However, the Kano State Water Board said the state government is committed to providing adequate tap water for the residents and that it won’t relent on that.
The Public Relations Officer of the board, Habiba Muhammad, told Daily Trust on Sunday that the recent closure of the dam which is undergoing repair and power outage is what escalated the situation, adding that the situation will be resolved once there is an improvement in power supply.
On its part, the Kano Electricity Distribution Company (KEDCO) has attributed the recent power outage in the state to the “sudden loss of about 400MW due to vandalism which consequently led to a cascade of plant shutdown across the country.” It, however, assured of improved and stable supply of electricity.
Muslims coping with fasting under Maiduguri’s scorching weather
As Muslims in other cities are faced with challenges of water scarcity, Muslims observing the Ramadan fast in Maiduguri and other areas in Borno State are faced with the scorching weather condition ranging between 43 to 45 degrees Celsius in many parts of Borno State.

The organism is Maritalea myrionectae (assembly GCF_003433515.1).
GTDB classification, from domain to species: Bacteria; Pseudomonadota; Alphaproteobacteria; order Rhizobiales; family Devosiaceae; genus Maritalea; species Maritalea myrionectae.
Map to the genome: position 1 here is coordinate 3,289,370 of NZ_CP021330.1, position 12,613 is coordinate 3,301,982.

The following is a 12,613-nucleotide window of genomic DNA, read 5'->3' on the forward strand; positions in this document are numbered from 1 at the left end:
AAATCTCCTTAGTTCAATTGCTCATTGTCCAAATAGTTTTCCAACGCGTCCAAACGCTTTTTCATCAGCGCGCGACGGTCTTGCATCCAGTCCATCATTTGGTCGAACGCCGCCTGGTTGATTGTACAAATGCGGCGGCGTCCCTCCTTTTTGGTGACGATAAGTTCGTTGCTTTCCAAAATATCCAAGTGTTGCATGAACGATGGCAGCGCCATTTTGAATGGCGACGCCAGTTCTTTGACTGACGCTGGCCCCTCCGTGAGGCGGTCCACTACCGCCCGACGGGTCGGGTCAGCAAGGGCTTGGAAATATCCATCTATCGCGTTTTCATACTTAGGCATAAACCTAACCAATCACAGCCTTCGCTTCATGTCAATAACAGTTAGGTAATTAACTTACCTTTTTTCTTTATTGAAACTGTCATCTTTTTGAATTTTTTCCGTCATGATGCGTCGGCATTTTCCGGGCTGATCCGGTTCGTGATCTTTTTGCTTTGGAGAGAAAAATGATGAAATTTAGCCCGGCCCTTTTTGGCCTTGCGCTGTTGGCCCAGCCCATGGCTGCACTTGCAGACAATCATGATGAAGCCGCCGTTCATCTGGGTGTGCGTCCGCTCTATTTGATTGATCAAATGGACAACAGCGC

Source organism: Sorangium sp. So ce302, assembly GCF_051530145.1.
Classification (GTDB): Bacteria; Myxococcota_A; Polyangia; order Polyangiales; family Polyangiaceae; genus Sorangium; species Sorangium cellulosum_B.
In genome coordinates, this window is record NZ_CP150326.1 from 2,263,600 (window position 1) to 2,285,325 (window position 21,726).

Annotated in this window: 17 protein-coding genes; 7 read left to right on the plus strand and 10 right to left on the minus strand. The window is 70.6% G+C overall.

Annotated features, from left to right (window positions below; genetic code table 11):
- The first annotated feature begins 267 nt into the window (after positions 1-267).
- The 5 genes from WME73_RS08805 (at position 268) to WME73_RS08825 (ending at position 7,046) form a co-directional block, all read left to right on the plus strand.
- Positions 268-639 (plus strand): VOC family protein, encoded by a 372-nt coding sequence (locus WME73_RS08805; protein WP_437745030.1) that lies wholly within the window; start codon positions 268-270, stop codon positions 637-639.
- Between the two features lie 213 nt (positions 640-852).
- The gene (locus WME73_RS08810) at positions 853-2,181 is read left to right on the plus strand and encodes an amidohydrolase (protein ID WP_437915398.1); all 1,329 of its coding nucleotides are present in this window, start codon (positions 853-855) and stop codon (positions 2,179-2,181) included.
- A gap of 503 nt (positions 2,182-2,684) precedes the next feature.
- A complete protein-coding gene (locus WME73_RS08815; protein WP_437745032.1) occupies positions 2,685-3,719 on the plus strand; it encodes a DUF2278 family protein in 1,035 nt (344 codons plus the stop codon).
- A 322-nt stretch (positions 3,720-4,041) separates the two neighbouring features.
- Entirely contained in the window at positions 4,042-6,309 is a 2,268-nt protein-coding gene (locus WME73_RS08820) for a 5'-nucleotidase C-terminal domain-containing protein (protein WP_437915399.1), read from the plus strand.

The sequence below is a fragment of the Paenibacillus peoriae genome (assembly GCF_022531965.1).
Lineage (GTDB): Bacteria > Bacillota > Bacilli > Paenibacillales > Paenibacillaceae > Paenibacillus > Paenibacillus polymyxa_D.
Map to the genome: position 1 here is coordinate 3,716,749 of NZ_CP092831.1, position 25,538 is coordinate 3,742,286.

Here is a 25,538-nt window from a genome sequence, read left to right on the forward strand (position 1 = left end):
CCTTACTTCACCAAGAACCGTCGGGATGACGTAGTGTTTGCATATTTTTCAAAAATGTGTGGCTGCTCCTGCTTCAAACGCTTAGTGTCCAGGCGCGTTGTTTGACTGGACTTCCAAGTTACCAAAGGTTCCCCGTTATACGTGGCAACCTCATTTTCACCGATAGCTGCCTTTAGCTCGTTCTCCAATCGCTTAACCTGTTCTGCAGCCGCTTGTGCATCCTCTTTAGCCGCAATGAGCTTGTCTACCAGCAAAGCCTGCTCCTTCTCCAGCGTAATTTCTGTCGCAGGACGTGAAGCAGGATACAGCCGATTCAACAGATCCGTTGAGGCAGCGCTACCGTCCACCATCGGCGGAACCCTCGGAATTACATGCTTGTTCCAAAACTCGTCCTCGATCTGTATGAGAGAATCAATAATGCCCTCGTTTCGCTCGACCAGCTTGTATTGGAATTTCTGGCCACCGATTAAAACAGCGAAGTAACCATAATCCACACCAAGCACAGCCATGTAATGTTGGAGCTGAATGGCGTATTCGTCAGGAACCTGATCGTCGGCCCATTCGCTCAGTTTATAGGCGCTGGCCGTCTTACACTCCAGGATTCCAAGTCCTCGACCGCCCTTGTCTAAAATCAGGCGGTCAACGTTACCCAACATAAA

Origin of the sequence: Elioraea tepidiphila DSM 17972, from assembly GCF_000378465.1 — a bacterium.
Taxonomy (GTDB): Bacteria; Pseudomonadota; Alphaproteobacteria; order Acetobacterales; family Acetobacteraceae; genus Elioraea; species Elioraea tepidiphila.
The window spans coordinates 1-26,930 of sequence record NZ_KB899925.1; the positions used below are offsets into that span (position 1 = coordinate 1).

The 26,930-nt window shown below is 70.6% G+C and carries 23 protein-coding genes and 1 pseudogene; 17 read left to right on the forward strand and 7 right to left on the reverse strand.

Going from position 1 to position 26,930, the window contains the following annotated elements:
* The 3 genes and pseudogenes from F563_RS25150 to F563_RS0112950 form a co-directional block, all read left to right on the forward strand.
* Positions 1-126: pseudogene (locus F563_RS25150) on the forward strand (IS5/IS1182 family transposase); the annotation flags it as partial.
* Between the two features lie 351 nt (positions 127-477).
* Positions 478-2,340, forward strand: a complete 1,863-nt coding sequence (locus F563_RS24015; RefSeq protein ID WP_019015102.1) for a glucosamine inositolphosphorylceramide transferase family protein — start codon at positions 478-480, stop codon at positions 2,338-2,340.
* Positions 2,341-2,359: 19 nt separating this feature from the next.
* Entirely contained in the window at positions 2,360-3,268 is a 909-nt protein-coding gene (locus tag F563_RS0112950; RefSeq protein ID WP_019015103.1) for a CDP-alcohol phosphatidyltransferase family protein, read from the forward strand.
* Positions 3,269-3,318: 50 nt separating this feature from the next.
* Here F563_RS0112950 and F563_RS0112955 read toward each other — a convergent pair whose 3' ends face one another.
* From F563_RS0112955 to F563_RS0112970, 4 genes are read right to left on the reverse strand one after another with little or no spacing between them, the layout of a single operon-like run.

The situation has compelled some Muslim faithful to break their fast at noon recently due to the weather conditions which led to some people being dehydrated, especially those engaged in hard labour with reports of many slumping and later being resuscitated with water.
In one of the incidents at Gamboru Market, a labourer named Yau slumped while uploading some consignments in a truck in the market last week. He was, however, resuscitated by safety agents in the area.
Yahaya Umar, who witnessed the incident, told Daily Trust on Sunday that the hot weather was responsible for the dehydration of the victim. “He was loading goods into vehicles when he suddenly slumped because of the intense hot weather condition which made him dehydrated and he fainted. However, he was revived by some first aid workers.”
In another incident, a middle-aged man who fetched firewood at Gongolori area on the outskirts of Maiduguri to sell in the metropolis, also slumped at the Tashan Kano Motor Park area.
An eyewitness, Bashir Nura, told Daily Trust on Sunday that the man got to the Tashan Kano Motor Park, slumped and went unconscious. “He was resuscitated by members of the public.”
The scorching weather condition have forced many residents of Maiduguri to intermittently pour water on their head and sometimes their whole body, while many others consistently bath with cold water to reduce the heat.
Although Maiduguri and some major cities across the state witnessed its first rainfall recently, nevertheless, the scorching weather condition has continued.
Findings indicate that the situation has weakened economic activities in the afternoon as low-income earners, petty traders, artisans, labourers as well as hawkers on the streets hang around different shades until late evening when they return to their respective businesses.